There are an estimated 1,714 total nonprofits focused on community and economic development in the Miami-Fort Lauderdale-Pompano Beach area.

MiamiAreaFUnding

To view the interactive report and see how the Miami metro compares to other metros, visit: Here

2016 In Review

South Florida Community Development Coalition would like to thank our members and supporters in 2016 to advance opportunities to create affordable housing and economic opportunity in Miami-Dade County: We look forward to building on our 2016 activity to achieve great outcomes in 2017.

Capacity Building & Convening

Training

  • January 9, 2016: Tools You Can Use: Florida Affordable Housing Finance Programs Overview (Held in partnership with Florida Housing Coalition and Federal Home Loan Bank)
  • January 19, 2016: Develop Over Lunch – Building Nonprofit Capacity (Held in partnership with Legal Services of Greater Miami)
  • March 28, 2016: Public Health and Community Development Convening (Held in partnership with the Health Foundation of South Florida)
  • April 18, 2016: Developing a High Performing Board
  • May 3, 2016: Positioning Your Brand for Success: Doing More with Your Nonprofit Marketing Resources (Held in partnership with Florida Community Loan Fund)
  • May 24 2016: Brownfields: Making a Difference in Your Communities (Held in partnership with the Florida Brownfields Association)
  • June 29 2016: Rapid Rehousing (Held in partnership with Florida Housing Coalition)
  • July 20 2016: Homeownership Roundtable
  • October 3, 2016: Team Miami  Convening Regarding Lessons Learned from Detroit (Held in Conjunction with Catalyst Miami and Team Miami)
  • October 17, 2016: Effectively Planning for Affordable Housing & Develop Over Lunch Session (Held in Conjunction with American Planning Association – Gold Coast Chapter)

Policy

SFCDC received an appointed seat to the Miami-Dade Affordable Housing Trust Fund Board of Trustees in 2016 to represent Miami-Dade’s community development sector.

Working alongside People Acting for Community (Miami-PACT) and Miami Homes for All and many other organizations and members of the community, SFCDC advocated for the creation of the Affordable Housing Trust Fund Revolving Loan Fund.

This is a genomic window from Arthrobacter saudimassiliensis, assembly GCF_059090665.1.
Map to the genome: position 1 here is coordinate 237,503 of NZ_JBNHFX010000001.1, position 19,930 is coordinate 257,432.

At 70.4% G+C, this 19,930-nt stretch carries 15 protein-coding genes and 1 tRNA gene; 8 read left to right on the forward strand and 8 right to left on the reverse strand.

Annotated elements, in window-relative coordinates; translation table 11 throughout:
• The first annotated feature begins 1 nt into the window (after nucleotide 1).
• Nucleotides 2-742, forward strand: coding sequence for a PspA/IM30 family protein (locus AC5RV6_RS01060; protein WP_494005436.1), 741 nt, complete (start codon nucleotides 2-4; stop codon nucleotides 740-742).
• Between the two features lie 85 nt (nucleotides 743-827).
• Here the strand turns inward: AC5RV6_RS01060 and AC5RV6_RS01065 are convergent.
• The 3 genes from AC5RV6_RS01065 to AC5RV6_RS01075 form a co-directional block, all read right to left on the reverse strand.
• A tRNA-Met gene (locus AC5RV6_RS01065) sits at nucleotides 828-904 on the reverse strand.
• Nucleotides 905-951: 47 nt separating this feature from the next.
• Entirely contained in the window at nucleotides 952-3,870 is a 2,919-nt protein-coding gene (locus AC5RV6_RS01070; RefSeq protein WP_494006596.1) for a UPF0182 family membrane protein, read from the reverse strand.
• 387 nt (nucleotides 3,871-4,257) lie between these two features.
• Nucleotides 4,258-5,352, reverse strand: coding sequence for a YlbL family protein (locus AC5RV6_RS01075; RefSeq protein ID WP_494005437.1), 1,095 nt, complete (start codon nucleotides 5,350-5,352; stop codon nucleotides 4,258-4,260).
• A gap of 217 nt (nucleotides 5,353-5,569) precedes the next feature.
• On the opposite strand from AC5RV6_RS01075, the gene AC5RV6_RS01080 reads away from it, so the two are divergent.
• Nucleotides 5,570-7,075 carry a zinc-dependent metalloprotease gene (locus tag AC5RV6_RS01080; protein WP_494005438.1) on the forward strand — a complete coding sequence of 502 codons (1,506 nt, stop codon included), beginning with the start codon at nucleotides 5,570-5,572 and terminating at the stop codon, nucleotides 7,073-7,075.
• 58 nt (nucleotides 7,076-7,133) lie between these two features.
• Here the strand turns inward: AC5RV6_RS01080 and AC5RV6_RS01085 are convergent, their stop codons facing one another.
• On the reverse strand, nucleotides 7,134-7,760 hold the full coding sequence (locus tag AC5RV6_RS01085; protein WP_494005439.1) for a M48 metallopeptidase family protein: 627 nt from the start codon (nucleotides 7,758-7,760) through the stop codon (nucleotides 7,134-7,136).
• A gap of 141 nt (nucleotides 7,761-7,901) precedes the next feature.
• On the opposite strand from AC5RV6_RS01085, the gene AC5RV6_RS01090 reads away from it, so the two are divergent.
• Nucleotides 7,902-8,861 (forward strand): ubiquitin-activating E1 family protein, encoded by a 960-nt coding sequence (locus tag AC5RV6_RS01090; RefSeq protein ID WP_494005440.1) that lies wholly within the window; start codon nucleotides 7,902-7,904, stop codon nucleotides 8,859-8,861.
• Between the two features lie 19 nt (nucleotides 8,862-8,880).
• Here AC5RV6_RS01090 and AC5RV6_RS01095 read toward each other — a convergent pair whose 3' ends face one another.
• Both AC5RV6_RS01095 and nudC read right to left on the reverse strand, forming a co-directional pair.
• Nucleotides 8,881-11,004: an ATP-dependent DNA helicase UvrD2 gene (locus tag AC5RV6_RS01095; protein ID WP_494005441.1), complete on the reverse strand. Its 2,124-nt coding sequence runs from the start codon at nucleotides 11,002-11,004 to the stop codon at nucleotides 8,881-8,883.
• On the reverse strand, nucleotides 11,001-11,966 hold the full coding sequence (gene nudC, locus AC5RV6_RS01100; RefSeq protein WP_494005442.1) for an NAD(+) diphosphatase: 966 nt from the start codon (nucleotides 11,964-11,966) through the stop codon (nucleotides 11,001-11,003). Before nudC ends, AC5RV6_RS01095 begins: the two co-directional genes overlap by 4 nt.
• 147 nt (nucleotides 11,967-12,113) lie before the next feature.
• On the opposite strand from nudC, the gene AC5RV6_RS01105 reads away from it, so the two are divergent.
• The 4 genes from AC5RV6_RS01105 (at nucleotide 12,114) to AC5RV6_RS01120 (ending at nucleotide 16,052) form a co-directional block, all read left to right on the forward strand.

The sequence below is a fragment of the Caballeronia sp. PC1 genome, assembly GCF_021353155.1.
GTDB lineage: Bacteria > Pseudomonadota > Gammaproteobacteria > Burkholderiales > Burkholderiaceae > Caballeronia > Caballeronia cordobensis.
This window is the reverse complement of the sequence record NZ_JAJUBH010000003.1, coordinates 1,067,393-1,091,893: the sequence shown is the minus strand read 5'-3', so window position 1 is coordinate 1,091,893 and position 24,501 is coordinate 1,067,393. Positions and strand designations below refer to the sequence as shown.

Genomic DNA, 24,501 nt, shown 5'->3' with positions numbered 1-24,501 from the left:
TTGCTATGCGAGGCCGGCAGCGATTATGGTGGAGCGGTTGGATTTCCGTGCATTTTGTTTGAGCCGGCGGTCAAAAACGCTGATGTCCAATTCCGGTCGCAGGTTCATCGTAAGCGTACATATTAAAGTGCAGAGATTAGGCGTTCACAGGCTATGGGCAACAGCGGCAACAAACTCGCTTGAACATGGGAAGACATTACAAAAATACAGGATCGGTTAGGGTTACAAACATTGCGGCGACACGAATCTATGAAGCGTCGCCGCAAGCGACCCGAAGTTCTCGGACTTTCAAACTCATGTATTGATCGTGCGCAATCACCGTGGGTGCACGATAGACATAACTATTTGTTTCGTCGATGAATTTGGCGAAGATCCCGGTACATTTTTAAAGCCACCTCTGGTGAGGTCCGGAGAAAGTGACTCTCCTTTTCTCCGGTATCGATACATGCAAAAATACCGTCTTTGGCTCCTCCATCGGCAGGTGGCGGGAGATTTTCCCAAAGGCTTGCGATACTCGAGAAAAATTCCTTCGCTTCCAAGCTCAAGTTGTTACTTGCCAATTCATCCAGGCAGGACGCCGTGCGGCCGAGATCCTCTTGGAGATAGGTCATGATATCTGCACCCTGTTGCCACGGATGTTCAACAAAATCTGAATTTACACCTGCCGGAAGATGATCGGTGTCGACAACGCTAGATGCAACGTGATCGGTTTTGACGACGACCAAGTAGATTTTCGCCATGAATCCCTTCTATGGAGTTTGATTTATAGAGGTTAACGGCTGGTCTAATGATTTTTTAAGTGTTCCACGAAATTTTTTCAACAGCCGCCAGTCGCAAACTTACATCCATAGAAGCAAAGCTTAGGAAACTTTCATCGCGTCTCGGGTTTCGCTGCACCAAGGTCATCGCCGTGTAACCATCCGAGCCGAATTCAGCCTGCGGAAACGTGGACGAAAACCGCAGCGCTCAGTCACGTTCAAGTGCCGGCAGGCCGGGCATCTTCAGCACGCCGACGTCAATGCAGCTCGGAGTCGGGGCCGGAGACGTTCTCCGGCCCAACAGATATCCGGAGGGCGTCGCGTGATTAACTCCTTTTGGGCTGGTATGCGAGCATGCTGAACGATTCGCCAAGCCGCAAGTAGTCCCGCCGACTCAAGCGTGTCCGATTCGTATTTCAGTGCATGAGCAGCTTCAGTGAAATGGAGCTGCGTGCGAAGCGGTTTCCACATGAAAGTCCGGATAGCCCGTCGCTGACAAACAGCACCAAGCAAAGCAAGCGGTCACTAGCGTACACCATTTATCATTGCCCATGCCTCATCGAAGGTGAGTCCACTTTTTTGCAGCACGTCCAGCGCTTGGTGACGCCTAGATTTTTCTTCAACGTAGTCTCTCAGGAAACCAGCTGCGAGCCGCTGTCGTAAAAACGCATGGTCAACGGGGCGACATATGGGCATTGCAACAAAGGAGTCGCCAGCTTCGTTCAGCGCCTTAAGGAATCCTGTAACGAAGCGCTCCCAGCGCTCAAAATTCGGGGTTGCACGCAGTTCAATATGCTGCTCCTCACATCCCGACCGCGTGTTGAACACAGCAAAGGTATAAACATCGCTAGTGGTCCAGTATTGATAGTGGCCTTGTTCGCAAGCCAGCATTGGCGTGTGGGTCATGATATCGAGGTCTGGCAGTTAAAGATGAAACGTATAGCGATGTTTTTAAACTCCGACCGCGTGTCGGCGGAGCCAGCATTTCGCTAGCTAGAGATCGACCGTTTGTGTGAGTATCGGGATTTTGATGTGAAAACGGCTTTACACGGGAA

To learn more about SFCDC’s work, please check out the Presentation from our December 7, 2016 Annual Meeting.

 

SFCDC Receives Capacity Building Grant

November 14, 2016 –  South Florida Community Development Coalition (SFCDC) receives capacity building grant from the Aspen Institute and JPMorgan Chase. Organizations selected work to strengthen the capacity and effectiveness of nonprofits in their community.  Catalyst Miami, a member and partner of SFCDC, was also named as a grant recipient. A total of 10 awards, from across the country were made.

Press Release from Aspen Institute.

Photo: 2017 Grant Recipientsaspenjpmc

Sunsentinel

Bank fund targeting affordable housing in South Florida

 

Ten banks, with six located in South Florida, helped launch the Community Development Fund with $25 million dollars. The fund was introduced by Ken Thomas, an economist and banking consultant, who is tired of South Floridians making $40,000 or $50,000 a year and not being able to afford to buy a home. The funds will be used to invest in securities backed by mortgages valued in the $100,000 to $200,000 range to encourage lenders to keep making the loans and builders to find ways to develop communities that first-time buyers and young professionals can afford.

Read more: http://www.sun-sentinel.com/business/realestate/fl-affordable-housing-fund-20160617-story.html